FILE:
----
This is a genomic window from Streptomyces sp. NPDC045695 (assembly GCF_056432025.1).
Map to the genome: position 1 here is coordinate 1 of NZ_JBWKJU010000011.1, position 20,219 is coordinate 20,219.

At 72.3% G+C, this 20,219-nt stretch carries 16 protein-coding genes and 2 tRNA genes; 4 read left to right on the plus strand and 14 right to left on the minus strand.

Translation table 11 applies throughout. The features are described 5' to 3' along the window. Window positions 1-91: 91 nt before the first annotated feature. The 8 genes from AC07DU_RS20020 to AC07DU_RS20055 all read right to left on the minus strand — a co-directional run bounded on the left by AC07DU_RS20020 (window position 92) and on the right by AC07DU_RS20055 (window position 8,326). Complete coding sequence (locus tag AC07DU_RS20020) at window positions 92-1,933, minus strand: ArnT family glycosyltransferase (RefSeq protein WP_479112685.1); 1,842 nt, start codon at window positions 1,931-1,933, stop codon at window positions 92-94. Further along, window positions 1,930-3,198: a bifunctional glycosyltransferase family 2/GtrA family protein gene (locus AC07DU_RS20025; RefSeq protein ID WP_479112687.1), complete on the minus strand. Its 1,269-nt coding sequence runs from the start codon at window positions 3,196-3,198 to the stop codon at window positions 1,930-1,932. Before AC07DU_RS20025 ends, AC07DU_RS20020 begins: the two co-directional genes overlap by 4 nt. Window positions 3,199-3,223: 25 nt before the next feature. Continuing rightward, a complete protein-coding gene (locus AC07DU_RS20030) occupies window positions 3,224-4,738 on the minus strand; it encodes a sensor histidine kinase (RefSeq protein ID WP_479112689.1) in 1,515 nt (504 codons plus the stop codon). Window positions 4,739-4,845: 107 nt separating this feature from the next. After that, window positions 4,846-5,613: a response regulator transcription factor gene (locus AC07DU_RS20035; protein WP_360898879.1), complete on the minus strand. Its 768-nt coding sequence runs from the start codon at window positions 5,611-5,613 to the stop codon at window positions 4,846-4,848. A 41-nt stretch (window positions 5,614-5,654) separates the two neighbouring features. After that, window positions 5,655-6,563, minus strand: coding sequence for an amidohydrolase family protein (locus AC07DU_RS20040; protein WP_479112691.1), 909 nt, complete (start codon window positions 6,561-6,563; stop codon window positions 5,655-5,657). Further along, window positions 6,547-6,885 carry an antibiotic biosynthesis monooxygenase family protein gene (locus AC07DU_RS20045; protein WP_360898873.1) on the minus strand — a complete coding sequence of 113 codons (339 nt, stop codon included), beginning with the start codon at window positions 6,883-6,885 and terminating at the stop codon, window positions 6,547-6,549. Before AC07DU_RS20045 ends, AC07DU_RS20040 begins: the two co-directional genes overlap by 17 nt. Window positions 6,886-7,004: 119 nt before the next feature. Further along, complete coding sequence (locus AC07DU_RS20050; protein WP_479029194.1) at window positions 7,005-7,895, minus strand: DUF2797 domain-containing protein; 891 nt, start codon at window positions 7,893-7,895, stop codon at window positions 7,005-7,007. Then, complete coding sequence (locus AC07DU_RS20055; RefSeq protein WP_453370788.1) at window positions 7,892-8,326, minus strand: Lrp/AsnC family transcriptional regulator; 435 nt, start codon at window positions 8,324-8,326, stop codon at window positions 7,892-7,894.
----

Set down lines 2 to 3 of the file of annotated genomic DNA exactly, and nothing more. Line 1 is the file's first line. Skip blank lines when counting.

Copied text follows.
Map to the genome: position 1 here is coordinate 1 of NZ_JBWKJU010000011.1, position 20,219 is coordinate 20,219.

At 72.3% G+C, this 20,219-nt stretch carries 16 protein-coding genes and 2 tRNA genes; 4 read left to right on the plus strand and 14 right to left on the minus strand.